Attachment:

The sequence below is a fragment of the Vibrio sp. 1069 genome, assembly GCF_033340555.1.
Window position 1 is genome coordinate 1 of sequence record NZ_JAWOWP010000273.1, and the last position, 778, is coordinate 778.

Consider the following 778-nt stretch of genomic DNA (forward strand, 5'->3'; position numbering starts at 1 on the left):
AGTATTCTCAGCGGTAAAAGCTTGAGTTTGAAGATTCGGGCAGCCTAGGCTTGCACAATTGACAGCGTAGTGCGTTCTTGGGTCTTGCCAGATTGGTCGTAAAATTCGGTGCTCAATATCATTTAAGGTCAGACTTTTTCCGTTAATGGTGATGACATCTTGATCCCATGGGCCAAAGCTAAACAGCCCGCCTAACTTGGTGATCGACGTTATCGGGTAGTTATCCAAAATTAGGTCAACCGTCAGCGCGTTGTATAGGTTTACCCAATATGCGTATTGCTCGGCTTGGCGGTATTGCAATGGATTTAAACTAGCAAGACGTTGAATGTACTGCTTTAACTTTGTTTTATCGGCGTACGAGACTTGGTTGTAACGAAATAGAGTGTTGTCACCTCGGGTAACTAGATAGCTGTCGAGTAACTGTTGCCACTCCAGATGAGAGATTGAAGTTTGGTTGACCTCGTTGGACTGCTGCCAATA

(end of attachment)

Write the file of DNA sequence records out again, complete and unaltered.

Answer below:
The sequence below is a fragment of the Vibrio sp. 1069 genome, assembly GCF_033340555.1.
Window position 1 is genome coordinate 1 of sequence record NZ_JAWOWP010000273.1, and the last position, 778, is coordinate 778.

Consider the following 778-nt stretch of genomic DNA (forward strand, 5'->3'; position numbering starts at 1 on the left):
AGTATTCTCAGCGGTAAAAGCTTGAGTTTGAAGATTCGGGCAGCCTAGGCTTGCACAATTGACAGCGTAGTGCGTTCTTGGGTCTTGCCAGATTGGTCGTAAAATTCGGTGCTCAATATCATTTAAGGTCAGACTTTTTCCGTTAATGGTGATGACATCTTGATCCCATGGGCCAAAGCTAAACAGCCCGCCTAACTTGGTGATCGACGTTATCGGGTAGTTATCCAAAATTAGGTCAACCGTCAGCGCGTTGTATAGGTTTACCCAATATGCGTATTGCTCGGCTTGGCGGTATTGCAATGGATTTAAACTAGCAAGACGTTGAATGTACTGCTTTAACTTTGTTTTATCGGCGTACGAGACTTGGTTGTAACGAAATAGAGTGTTGTCACCTCGGGTAACTAGATAGCTGTCGAGTAACTGTTGCCACTCCAGATGAGAGATTGAAGTTTGGTTGACCTCGTTGGACTGCTGCCAATA